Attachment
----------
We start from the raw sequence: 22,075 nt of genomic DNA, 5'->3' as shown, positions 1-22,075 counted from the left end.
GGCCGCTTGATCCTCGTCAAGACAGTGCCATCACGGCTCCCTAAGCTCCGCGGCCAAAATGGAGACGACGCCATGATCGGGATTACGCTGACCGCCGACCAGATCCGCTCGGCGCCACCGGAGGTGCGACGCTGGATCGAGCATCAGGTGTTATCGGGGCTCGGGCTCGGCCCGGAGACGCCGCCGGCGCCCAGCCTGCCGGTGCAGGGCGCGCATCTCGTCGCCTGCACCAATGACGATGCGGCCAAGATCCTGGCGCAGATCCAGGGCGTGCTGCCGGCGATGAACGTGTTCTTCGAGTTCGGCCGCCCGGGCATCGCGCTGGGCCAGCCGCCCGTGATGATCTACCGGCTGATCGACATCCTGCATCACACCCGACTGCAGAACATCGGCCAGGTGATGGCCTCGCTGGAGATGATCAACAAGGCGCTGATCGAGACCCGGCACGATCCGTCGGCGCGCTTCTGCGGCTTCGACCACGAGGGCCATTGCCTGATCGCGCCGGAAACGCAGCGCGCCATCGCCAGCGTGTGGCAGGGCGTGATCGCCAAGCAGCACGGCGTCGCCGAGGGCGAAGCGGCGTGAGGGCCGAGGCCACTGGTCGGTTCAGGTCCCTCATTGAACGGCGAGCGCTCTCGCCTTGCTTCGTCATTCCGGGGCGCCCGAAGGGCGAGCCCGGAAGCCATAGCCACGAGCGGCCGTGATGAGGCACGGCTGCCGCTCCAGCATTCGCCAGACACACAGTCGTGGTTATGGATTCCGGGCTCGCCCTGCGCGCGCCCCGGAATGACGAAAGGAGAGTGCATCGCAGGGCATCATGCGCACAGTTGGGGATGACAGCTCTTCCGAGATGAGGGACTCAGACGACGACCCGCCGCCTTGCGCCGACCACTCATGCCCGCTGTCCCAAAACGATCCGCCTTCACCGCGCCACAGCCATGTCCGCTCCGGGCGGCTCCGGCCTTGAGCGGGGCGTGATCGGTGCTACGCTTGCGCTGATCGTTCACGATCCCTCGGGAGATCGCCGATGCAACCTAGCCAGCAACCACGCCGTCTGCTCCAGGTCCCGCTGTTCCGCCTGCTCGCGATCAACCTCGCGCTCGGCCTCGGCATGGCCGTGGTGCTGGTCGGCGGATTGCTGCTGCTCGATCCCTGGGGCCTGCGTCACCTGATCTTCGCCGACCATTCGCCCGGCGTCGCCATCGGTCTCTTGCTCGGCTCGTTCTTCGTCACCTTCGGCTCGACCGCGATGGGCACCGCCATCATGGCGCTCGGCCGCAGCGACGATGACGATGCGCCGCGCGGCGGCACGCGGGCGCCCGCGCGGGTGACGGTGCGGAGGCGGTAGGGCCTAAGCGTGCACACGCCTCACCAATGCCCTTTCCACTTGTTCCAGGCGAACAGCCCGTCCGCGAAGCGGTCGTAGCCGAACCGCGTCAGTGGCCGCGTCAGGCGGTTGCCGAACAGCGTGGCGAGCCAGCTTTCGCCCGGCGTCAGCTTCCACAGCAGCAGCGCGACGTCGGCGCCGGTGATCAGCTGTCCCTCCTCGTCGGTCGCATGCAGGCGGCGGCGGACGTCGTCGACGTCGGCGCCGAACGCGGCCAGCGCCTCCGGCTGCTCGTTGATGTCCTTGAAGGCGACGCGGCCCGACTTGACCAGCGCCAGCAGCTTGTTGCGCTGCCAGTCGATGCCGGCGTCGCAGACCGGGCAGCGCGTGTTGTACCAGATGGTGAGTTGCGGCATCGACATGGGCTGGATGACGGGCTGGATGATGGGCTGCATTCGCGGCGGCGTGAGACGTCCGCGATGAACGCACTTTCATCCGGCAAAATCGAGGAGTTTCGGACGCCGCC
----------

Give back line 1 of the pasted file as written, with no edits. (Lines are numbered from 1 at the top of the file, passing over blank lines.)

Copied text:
We start from the raw sequence: 22,075 nt of genomic DNA, 5'->3' as shown, positions 1-22,075 counted from the left end.